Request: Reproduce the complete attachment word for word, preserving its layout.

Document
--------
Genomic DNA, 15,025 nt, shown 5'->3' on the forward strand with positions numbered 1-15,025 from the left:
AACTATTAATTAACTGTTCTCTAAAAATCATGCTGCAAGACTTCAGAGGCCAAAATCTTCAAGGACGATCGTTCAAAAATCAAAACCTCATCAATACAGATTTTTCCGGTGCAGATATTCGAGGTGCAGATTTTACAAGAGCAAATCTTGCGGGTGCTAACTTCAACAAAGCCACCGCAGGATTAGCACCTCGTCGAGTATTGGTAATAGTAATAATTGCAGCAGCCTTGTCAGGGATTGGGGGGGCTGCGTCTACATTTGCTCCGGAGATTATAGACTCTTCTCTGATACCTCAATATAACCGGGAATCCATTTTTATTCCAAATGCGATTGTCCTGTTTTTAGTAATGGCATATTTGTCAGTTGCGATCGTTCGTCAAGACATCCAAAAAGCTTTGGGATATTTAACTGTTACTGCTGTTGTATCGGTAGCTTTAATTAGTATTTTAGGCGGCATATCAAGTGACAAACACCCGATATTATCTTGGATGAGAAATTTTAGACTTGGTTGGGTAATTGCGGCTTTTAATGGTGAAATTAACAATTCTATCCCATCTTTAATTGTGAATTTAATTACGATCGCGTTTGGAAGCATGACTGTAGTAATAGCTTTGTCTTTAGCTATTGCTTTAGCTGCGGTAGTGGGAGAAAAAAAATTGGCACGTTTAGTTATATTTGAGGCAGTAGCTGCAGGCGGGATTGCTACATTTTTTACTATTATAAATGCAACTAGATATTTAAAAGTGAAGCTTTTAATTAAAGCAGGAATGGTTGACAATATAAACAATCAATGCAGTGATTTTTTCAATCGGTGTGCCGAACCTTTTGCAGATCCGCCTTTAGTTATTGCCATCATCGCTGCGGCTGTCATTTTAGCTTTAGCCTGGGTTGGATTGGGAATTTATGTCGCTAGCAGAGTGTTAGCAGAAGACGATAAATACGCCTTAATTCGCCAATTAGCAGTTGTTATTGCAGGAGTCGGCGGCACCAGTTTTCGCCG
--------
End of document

Genomic DNA, 15,025 nt, shown 5'->3' on the forward strand with positions numbered 1-15,025 from the left:
AACTATTAATTAACTGTTCTCTAAAAATCATGCTGCAAGACTTCAGAGGCCAAAATCTTCAAGGACGATCGTTCAAAAATCAAAACCTCATCAATACAGATTTTTCCGGTGCAGATATTCGAGGTGCAGATTTTACAAGAGCAAATCTTGCGGGTGCTAACTTCAACAAAGCCACCGCAGGATTAGCACCTCGTCGAGTATTGGTAATAGTAATAATTGCAGCAGCCTTGTCAGGGATTGGGGGGGCTGCGTCTACATTTGCTCCGGAGATTATAGACTCTTCTCTGATACCTCAATATAACCGGGAATCCATTTTTATTCCAAATGCGATTGTCCTGTTTTTAGTAATGGCATATTTGTCAGTTGCGATCGTTCGTCAAGACATCCAAAAAGCTTTGGGATATTTAACTGTTACTGCTGTTGTATCGGTAGCTTTAATTAGTATTTTAGGCGGCATATCAAGTGACAAACACCCGATATTATCTTGGATGAGAAATTTTAGACTTGGTTGGGTAATTGCGGCTTTTAATGGTGAAATTAACAATTCTATCCCATCTTTAATTGTGAATTTAATTACGATCGCGTTTGGAAGCATGACTGTAGTAATAGCTTTGTCTTTAGCTATTGCTTTAGCTGCGGTAGTGGGAGAAAAAAAATTGGCACGTTTAGTTATATTTGAGGCAGTAGCTGCAGGCGGGATTGCTACATTTTTTACTATTATAAATGCAACTAGATATTTAAAAGTGAAGCTTTTAATTAAAGCAGGAATGGTTGACAATATAAACAATCAATGCAGTGATTTTTTCAATCGGTGTGCCGAACCTTTTGCAGATCCGCCTTTAGTTATTGCCATCATCGCTGCGGCTGTCATTTTAGCTTTAGCCTGGGTTGGATTGGGAATTTATGTCGCTAGCAGAGTGTTAGCAGAAGACGATAAATACGCCTTAATTCGCCAATTAGCAGTTGTTATTGCAGGAGTCGGCGGCACCAGTTTTCGCCG